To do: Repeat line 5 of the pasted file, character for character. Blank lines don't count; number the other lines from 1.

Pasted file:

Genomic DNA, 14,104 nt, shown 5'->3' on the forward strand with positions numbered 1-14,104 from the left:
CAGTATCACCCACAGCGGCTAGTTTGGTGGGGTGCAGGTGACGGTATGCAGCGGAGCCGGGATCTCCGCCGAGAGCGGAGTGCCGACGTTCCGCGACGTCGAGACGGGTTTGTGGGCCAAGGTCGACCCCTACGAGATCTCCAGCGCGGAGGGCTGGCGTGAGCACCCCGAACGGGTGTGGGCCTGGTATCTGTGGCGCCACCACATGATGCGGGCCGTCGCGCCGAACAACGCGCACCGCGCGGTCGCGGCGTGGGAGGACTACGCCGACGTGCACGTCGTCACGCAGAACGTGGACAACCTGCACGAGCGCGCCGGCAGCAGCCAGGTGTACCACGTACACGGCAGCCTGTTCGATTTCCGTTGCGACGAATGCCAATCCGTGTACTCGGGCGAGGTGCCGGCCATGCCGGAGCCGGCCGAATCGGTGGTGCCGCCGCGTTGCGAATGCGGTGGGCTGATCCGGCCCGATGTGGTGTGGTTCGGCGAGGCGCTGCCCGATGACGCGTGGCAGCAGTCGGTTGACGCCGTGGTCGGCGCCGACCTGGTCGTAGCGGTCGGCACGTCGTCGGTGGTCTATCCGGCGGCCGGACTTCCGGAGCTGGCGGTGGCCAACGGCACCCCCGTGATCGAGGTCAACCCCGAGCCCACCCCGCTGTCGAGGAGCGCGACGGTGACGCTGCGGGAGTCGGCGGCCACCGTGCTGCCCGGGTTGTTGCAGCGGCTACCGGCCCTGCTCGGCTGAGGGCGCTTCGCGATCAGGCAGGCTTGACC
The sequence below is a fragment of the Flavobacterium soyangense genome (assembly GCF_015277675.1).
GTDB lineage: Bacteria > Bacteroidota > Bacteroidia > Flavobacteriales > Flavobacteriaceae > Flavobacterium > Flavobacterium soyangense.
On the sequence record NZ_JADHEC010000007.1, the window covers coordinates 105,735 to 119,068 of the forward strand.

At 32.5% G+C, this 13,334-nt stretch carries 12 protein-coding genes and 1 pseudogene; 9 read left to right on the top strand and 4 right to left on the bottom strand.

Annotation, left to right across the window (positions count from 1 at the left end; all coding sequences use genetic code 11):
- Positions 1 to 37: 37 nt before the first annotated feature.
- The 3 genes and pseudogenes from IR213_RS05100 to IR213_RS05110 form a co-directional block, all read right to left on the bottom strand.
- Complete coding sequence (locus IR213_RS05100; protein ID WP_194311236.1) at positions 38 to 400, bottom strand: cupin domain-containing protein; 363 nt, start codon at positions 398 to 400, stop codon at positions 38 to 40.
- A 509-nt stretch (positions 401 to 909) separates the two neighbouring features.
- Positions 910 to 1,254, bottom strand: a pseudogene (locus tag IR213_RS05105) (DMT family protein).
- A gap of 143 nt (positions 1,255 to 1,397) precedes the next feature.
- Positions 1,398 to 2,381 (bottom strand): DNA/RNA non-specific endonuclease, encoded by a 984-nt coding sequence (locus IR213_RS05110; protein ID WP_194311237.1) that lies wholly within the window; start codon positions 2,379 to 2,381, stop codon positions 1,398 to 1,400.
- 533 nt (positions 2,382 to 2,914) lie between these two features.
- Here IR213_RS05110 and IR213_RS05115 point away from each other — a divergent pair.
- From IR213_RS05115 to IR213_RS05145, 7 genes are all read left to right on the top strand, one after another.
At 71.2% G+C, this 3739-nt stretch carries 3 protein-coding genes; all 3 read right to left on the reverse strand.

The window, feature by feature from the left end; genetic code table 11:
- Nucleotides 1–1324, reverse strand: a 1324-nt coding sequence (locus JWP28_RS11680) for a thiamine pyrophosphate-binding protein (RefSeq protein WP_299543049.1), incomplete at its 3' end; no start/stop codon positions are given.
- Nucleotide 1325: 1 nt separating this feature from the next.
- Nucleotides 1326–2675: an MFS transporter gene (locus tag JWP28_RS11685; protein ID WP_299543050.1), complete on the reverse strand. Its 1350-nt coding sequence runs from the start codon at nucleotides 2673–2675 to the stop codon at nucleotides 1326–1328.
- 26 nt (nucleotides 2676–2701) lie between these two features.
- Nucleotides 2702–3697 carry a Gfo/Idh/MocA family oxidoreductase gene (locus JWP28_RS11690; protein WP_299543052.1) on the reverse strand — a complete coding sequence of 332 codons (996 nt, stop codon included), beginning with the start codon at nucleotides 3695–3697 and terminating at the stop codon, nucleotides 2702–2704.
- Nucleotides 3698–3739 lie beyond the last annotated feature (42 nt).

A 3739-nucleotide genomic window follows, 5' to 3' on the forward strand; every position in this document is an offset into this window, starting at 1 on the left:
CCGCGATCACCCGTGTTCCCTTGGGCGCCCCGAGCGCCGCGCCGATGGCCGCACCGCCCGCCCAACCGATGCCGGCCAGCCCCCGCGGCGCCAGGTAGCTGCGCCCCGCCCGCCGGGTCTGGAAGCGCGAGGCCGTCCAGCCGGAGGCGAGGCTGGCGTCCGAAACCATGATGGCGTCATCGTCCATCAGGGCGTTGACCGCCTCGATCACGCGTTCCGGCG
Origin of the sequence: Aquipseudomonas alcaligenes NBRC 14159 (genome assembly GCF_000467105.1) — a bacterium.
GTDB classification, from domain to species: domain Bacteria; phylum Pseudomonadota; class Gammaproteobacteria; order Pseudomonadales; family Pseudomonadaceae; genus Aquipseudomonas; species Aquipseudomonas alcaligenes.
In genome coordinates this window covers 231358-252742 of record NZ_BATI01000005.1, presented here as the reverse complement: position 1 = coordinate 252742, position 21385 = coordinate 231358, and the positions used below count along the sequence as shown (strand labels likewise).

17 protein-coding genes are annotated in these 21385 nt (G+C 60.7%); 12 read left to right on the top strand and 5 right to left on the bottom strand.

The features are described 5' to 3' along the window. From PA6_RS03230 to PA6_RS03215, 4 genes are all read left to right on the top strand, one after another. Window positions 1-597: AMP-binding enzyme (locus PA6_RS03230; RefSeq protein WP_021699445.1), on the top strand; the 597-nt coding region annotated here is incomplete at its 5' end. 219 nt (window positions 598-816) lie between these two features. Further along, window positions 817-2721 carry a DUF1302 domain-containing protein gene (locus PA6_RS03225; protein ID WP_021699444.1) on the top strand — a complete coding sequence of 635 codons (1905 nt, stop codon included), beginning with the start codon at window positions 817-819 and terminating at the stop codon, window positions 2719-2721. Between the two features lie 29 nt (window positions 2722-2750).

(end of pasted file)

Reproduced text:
On the sequence record NZ_JADHEC010000007.1, the window covers coordinates 105,735 to 119,068 of the forward strand.